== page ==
Immigration reform is not comprehensive without tribes
With an immigration reform bill poised for an important procedural vote in the Senate June 27 or 28, the National Congress of American Indians has approached Republican leadership on the bill to get Native people included.
NCAI Executive Director Jacqueline Johnson said the organization has asked Sen. Jon Kyl, R-Ariz., the GOP floor leader on the much-negotiated compromise bill, to insert a manager's amendment on American Indians as a place-holder for the debate in the House of Representatives, should the bill pass the Senate. Johnson said NCAI won't know if Kyl has complied until the bill comes up for the procedural vote.
The move follows a campaign by NCAI member tribes to get Congress to recognize that so-called ''comprehensive'' immigration reform must address tribal concerns. Immigrants and their needs should not come before the border-crossing and citizenship rights of indigenous U.S. nationals living on the borders with Canada and Mexico, an NCAI release contends.
''Congress and the [presidential] administration needs to uphold the unique status of these border tribes, many of which have historical treaty rights and long-standing agreements regarding border crossing,'' said NCAI President Joe Garcia, as quoted in the release.
Garcia called for tribal government identification cards to be accepted for citizens of border tribes who cross the borders for familial and ceremonial reasons. Tribal citizens on the borders should be able to cross them for employment with their own tribal governments, he added, ''and there needs to be an avenue to U.S. citizenship'' for the few non-U.S.-citizen border tribe members who seek it, ''in order to facilitate their family and community reunification.''
Down with Dent gaming amendment, up with Interior funding
The House of Representatives has defeated an amendment to the Interior Department appropriations bill that sought to prohibit the department from expending funds to process gaming applications under the Indian Gaming Regulatory Act. The amendment, offered by Rep. Charles Dent, R-Pa., would have frozen applications under IGRA's land claims exception clause, restored lands exceptions, initial reservation exception and Section 20 two-part determinations. It failed June 26 by a vote of 236 against, 194 in favor.
Reps. Dale Kildee, D-Mich; Tom Cole, R-Okla.; and Patrick Kennedy, D-R.I., members of the Congressional Native American Caucus, signed and circulated a letter opposing the measure. They argued, among other things, that IGRA should not be amended by a ''rider'' attached to an unrelated bill, such as Dent's amendment 13, but only in the regular order of the legislative process. Kildee led the opposition.
On June 27, by a vote of 272 - 155, the House passed the Interior and Environment Appropriations bill for fiscal year 2008. Rep. Nick Rahall, D-W.Va., chairman of the Natural Resources Committee, the principal committee of jurisdiction on Indian and Native issues in the House, immediately commended his colleagues. ''I thank and commend the chairman of the Interior Appropriations Subcommittee, Rep. Norm Dicks [D-Wash.], for his outstanding efforts on this bill - the first in over a decade that has truly offered funding levels that come within arm's reach of providing for the nation's real and growing natural resource needs,'' Rahall stated in a media release following the vote.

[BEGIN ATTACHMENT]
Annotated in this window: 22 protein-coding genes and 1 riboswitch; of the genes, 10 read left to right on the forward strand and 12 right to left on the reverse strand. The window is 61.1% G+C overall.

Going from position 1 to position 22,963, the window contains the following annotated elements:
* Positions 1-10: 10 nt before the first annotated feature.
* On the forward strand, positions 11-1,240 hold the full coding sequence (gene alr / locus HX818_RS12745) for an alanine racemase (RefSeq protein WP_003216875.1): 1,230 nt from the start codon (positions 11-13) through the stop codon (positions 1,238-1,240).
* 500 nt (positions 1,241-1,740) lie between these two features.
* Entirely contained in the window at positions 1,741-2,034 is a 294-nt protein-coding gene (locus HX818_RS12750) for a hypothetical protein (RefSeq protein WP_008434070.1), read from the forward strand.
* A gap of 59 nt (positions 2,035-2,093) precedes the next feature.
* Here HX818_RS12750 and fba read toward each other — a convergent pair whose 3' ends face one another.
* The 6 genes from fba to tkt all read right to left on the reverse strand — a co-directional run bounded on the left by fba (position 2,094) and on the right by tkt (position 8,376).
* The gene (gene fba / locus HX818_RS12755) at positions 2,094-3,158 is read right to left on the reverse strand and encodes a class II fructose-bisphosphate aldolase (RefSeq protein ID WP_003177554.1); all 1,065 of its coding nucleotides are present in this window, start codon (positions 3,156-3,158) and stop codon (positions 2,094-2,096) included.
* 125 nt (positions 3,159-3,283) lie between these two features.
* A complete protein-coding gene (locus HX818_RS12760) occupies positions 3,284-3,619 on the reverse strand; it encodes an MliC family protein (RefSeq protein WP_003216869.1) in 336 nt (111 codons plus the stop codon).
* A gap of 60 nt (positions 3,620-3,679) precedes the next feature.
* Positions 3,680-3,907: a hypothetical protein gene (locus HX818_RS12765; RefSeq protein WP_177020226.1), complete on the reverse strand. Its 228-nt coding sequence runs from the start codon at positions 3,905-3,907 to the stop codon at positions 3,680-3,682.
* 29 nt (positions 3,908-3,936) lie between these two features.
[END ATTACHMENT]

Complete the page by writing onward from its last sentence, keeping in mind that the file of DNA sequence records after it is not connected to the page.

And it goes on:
Senate Approps ups the ante for Native languages
The Senate Appropriations Committee has authorized a $5 million increase in funding for Native language and restoration programs. The June 21 vote followed by less than a month a $3 million increase approved by the Appropriations Committee in the House of Representatives. House ''approps'' has now signed off on an increase of $7 million for Native languages, its Senate counterpart on an increase of $9 million.
The different figures will have to be reconciled in an enacted federal budget for fiscal year 2008. But Ryan Wilson, president of the National Alliance to Save Native Languages, said the new funding will breathe new life into Native language revitalization efforts. He applauded the supportive efforts of the National Indian Education Association, the National Congress of American Indians, the Navajo Nation, and a host of other tribes and tribal organizations.
FEMA trailers will be distributed to Indian country
A handful of federal agencies will begin the process of distributing Federal Emergency Management Agency mobile homes to tribes in July. Plans now call for the distribution of one trailer at a time to each requesting tribe until all 2,000 trailers are accounted for. Tribes can comment on the distribution plan by July 11. Details on the distribution process, as well as a brief survey of permissible uses for Indian Housing Block Grant funds in connection with the mobile homes, can be found at the National Congress of American Indians Web site, www.ncai.org. The trailers will be free to tribes but transportation, setup and modification of the southern-climate housing will be their responsibility.
The distribution comes pursuant to a provision in law authored last year by Sen. Tim Johnson, D-S.D. Johnson thought the trailers, originally meant for Hurricane Katrina victims but since declared surplus, would be welcome among tribes, many of which are coping with a housing crisis.
NAHASDA reauth hearing rejects anti-Native Hawaiian amendment
Committee passage of the Native American Housing and Self-Determination Act reauthorization bill June 26 turned out to be somewhat uneventful as four amendments were withdrawn in favor of separate legislative efforts on their behalf, as promised by Rep. Barney Frank, D-Mass., chairman of the Financial Services Committee in the House of Representatives. But one of the amendments fell by the wayside as Frank opposed a proposal from Rep. Randy Neugebauer, R-Texas, to eliminate NAHASDA funding for Native Hawaiians.